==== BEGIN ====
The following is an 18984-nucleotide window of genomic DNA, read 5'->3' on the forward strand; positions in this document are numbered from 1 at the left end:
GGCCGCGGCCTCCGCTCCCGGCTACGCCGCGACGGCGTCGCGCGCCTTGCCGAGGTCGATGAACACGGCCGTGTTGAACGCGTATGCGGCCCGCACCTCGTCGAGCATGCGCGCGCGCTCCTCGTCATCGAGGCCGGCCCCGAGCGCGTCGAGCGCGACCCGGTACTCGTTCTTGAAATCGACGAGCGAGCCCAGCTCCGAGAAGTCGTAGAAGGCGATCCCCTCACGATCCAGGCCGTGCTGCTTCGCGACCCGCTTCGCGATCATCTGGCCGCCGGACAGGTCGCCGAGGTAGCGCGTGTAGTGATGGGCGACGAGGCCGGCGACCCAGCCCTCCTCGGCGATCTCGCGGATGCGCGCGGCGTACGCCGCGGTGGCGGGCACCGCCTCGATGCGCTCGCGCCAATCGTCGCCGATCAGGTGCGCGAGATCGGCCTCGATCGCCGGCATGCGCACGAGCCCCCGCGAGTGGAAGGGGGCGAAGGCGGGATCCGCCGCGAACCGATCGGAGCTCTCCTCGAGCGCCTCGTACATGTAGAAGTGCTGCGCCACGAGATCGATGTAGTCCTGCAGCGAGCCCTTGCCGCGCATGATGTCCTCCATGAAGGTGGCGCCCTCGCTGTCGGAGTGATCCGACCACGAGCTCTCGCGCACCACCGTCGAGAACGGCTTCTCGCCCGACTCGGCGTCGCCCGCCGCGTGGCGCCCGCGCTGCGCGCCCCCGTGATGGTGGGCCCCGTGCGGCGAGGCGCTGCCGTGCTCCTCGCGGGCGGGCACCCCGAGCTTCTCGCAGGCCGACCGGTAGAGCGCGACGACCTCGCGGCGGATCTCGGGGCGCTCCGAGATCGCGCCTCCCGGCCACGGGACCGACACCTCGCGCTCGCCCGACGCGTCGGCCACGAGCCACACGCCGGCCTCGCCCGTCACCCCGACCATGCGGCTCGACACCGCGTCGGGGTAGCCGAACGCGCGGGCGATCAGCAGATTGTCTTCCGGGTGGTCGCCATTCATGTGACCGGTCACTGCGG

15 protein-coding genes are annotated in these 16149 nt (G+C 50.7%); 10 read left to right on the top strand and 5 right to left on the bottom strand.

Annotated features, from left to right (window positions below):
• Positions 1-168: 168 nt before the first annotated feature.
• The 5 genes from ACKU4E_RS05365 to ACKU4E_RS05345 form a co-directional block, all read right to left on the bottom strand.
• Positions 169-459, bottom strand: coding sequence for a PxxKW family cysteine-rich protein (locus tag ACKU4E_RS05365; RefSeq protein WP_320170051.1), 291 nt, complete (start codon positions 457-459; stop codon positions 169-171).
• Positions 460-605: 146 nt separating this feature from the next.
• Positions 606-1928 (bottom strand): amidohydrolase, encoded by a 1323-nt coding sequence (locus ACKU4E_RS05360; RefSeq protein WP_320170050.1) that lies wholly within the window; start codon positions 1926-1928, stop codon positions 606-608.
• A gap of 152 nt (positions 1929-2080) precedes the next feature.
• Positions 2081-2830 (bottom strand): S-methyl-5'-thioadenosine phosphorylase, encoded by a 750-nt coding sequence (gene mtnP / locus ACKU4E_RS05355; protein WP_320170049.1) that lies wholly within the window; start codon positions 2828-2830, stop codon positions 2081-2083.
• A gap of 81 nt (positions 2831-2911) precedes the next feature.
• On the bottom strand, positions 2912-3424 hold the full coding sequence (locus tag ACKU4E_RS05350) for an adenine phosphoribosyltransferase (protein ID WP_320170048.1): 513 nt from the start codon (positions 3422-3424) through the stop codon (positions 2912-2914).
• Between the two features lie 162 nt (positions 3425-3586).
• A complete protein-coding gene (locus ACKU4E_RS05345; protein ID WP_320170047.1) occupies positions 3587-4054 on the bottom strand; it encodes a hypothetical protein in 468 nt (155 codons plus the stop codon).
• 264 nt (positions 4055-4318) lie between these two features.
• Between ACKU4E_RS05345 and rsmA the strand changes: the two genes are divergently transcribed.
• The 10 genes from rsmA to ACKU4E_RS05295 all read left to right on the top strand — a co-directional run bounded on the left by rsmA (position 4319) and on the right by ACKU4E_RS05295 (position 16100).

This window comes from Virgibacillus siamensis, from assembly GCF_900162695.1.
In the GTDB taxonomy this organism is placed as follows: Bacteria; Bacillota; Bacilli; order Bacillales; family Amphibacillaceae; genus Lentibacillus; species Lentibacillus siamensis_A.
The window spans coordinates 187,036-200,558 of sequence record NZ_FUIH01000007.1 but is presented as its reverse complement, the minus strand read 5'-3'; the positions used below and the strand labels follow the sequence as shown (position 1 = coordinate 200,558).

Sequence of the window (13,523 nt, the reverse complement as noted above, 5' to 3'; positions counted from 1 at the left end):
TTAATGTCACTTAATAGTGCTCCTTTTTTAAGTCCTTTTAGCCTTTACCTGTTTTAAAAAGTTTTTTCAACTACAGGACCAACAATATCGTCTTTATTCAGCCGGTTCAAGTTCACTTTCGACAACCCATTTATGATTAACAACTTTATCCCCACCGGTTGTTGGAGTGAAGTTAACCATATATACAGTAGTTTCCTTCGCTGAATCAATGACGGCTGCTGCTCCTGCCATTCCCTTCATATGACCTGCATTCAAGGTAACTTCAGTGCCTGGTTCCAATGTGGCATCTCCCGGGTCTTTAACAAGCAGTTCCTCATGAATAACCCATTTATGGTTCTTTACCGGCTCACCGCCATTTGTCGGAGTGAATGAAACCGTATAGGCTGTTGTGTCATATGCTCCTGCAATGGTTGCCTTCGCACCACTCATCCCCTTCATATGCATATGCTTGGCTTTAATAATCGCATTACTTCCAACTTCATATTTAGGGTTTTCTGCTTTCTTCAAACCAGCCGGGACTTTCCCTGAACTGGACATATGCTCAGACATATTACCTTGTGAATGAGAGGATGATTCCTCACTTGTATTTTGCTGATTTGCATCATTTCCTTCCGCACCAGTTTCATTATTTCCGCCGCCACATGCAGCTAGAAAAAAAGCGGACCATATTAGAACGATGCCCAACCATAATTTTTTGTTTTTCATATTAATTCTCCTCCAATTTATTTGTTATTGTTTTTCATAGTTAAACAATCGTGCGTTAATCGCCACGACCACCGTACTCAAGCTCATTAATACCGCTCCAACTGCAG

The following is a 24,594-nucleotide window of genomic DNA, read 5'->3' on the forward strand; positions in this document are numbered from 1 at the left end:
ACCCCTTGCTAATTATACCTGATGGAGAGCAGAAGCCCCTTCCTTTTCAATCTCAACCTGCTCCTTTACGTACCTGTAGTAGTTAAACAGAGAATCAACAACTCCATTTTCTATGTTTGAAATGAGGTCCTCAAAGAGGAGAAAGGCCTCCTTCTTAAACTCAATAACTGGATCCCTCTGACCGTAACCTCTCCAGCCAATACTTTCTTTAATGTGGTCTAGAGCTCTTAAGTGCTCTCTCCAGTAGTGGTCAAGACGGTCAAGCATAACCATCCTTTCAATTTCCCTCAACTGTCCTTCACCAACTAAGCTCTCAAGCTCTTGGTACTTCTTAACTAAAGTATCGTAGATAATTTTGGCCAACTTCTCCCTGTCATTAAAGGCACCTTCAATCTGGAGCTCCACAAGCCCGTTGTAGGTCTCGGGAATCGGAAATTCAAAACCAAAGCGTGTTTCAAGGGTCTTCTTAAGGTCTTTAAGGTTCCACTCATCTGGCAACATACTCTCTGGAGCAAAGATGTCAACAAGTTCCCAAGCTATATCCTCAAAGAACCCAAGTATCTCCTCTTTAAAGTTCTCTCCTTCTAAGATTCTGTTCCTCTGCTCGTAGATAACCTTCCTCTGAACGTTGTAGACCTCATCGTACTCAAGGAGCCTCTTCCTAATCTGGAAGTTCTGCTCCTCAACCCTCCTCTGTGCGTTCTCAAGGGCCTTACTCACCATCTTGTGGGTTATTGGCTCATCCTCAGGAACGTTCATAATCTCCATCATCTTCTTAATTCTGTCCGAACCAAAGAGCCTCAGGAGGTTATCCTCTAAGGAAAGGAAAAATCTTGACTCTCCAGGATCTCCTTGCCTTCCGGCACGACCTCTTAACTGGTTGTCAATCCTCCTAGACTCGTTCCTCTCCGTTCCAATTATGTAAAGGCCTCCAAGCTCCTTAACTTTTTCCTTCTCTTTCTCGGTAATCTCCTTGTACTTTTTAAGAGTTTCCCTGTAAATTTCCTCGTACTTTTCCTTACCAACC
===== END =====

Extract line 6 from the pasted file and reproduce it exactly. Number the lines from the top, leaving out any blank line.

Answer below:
• The 5 genes from ACKU4E_RS05365 to ACKU4E_RS05345 form a co-directional block, all read right to left on the bottom strand.